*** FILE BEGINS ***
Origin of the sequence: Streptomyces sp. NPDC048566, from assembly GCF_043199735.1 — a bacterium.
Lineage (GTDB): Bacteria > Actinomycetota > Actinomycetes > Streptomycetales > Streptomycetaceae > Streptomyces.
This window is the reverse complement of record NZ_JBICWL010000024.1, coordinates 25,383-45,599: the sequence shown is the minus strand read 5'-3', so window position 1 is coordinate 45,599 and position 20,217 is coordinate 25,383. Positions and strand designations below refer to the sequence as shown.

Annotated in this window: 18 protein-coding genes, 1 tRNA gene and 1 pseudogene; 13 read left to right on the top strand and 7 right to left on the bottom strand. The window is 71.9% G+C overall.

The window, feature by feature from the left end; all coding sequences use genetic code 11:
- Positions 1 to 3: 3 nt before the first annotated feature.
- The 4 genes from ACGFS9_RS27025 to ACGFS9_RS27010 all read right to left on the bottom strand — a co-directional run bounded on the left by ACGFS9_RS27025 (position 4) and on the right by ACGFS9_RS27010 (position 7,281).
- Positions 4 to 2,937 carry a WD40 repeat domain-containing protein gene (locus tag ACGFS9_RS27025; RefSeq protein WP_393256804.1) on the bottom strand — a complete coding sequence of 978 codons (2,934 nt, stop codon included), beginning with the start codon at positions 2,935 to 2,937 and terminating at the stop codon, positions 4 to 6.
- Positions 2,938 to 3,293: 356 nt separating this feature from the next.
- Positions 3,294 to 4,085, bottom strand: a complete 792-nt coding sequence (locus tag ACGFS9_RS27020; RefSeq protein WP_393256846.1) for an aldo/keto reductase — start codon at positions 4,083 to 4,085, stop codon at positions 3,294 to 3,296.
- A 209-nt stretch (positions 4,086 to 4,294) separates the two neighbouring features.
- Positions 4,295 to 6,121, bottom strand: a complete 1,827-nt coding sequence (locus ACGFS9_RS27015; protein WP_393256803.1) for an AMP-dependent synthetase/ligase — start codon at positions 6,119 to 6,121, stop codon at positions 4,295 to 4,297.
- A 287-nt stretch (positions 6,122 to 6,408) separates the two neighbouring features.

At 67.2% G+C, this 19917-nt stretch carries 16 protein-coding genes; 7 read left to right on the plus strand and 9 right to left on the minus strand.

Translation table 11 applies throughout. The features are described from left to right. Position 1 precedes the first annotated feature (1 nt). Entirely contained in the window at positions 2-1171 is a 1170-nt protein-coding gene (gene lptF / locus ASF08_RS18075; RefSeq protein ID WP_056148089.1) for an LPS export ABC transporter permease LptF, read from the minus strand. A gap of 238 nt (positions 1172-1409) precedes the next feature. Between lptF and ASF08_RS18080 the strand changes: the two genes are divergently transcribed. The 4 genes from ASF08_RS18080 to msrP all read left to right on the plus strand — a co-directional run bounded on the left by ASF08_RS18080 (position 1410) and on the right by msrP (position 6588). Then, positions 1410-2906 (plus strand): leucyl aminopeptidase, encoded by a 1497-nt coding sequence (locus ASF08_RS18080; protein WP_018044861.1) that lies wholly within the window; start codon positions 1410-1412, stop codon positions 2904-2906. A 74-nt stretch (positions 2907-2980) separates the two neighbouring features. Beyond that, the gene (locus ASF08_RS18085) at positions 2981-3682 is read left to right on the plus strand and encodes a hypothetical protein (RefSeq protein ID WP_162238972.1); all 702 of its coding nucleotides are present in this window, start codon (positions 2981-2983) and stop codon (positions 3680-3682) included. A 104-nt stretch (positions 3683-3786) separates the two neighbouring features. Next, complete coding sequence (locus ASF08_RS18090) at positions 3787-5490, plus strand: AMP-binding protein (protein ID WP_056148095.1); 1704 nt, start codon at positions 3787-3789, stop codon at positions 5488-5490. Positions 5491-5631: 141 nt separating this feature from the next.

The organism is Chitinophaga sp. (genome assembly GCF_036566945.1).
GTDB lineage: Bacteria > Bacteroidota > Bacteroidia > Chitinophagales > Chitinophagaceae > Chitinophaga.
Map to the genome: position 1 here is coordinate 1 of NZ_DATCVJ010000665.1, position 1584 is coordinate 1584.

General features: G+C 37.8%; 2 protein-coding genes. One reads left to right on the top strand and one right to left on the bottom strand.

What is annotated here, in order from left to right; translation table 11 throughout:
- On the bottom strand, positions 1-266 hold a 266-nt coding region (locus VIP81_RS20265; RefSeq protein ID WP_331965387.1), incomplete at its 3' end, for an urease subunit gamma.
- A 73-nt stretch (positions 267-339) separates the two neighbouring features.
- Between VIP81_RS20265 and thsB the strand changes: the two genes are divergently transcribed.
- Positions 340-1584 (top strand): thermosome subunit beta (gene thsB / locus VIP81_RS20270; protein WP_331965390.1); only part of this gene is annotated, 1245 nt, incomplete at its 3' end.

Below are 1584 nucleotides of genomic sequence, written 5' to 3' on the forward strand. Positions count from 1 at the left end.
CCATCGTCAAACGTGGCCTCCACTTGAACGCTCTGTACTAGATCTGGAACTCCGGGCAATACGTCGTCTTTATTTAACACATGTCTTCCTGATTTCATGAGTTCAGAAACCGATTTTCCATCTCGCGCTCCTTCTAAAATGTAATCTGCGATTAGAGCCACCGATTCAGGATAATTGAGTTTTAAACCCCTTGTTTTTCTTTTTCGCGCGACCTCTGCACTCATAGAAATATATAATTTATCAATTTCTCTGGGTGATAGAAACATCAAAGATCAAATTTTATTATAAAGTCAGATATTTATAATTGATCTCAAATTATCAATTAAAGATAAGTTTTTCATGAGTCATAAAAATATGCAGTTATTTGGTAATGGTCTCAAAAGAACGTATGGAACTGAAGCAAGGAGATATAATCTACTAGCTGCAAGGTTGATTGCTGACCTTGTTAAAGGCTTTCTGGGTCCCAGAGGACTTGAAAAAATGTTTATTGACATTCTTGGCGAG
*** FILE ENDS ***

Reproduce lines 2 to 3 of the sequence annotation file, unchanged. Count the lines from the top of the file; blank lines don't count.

Lineage (GTDB): Bacteria > Actinomycetota > Actinomycetes > Streptomycetales > Streptomycetaceae > Streptomyces.
This window is the reverse complement of record NZ_JBICWL010000024.1, coordinates 25,383-45,599: the sequence shown is the minus strand read 5'-3', so window position 1 is coordinate 45,599 and position 20,217 is coordinate 25,383. Positions and strand designations below refer to the sequence as shown.